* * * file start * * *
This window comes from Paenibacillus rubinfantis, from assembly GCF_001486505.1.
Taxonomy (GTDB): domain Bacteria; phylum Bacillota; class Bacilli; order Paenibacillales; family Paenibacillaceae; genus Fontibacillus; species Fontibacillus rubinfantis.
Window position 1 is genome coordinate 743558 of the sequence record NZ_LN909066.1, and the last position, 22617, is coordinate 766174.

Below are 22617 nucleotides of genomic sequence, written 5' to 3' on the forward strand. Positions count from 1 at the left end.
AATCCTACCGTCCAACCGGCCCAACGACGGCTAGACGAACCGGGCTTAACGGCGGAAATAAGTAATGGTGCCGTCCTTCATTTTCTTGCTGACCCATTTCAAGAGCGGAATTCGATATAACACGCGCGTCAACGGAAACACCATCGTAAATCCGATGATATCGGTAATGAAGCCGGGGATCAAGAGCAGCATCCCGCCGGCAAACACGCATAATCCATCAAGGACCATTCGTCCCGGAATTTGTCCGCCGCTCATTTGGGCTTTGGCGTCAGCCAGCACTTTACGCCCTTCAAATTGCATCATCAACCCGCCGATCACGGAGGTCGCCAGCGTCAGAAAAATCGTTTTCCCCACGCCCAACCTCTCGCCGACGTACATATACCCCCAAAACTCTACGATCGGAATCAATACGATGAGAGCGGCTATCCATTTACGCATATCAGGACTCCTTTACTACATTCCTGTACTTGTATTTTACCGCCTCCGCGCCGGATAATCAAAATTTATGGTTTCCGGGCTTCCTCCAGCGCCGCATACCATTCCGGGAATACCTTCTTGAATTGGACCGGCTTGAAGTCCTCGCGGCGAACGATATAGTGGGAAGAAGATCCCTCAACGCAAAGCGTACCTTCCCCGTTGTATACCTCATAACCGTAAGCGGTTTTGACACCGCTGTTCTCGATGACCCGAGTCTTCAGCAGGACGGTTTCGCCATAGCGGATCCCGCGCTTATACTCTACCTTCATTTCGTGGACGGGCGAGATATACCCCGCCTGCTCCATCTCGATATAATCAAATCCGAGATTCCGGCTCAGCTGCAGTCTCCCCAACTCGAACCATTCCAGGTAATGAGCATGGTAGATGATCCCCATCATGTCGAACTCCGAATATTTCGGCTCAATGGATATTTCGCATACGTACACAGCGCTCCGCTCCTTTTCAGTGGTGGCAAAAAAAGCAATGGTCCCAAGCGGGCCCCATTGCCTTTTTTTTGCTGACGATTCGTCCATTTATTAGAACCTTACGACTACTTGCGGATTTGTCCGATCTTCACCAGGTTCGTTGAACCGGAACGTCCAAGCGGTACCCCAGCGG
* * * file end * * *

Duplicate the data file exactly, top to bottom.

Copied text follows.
This window comes from Paenibacillus rubinfantis, from assembly GCF_001486505.1.
Taxonomy (GTDB): domain Bacteria; phylum Bacillota; class Bacilli; order Paenibacillales; family Paenibacillaceae; genus Fontibacillus; species Fontibacillus rubinfantis.
Window position 1 is genome coordinate 743558 of the sequence record NZ_LN909066.1, and the last position, 22617, is coordinate 766174.

Below are 22617 nucleotides of genomic sequence, written 5' to 3' on the forward strand. Positions count from 1 at the left end.
AATCCTACCGTCCAACCGGCCCAACGACGGCTAGACGAACCGGGCTTAACGGCGGAAATAAGTAATGGTGCCGTCCTTCATTTTCTTGCTGACCCATTTCAAGAGCGGAATTCGATATAACACGCGCGTCAACGGAAACACCATCGTAAATCCGATGATATCGGTAATGAAGCCGGGGATCAAGAGCAGCATCCCGCCGGCAAACACGCATAATCCATCAAGGACCATTCGTCCCGGAATTTGTCCGCCGCTCATTTGGGCTTTGGCGTCAGCCAGCACTTTACGCCCTTCAAATTGCATCATCAACCCGCCGATCACGGAGGTCGCCAGCGTCAGAAAAATCGTTTTCCCCACGCCCAACCTCTCGCCGACGTACATATACCCCCAAAACTCTACGATCGGAATCAATACGATGAGAGCGGCTATCCATTTACGCATATCAGGACTCCTTTACTACATTCCTGTACTTGTATTTTACCGCCTCCGCGCCGGATAATCAAAATTTATGGTTTCCGGGCTTCCTCCAGCGCCGCATACCATTCCGGGAATACCTTCTTGAATTGGACCGGCTTGAAGTCCTCGCGGCGAACGATATAGTGGGAAGAAGATCCCTCAACGCAAAGCGTACCTTCCCCGTTGTATACCTCATAACCGTAAGCGGTTTTGACACCGCTGTTCTCGATGACCCGAGTCTTCAGCAGGACGGTTTCGCCATAGCGGATCCCGCGCTTATACTCTACCTTCATTTCGTGGACGGGCGAGATATACCCCGCCTGCTCCATCTCGATATAATCAAATCCGAGATTCCGGCTCAGCTGCAGTCTCCCCAACTCGAACCATTCCAGGTAATGAGCATGGTAGATGATCCCCATCATGTCGAACTCCGAATATTTCGGCTCAATGGATATTTCGCATACGTACACAGCGCTCCGCTCCTTTTCAGTGGTGGCAAAAAAAGCAATGGTCCCAAGCGGGCCCCATTGCCTTTTTTTTGCTGACGATTCGTCCATTTATTAGAACCTTACGACTACTTGCGGATTTGTCCGATCTTCACCAGGTTCGTTGAACCGGAACGTCCAAGCGGTACCCCAGCGG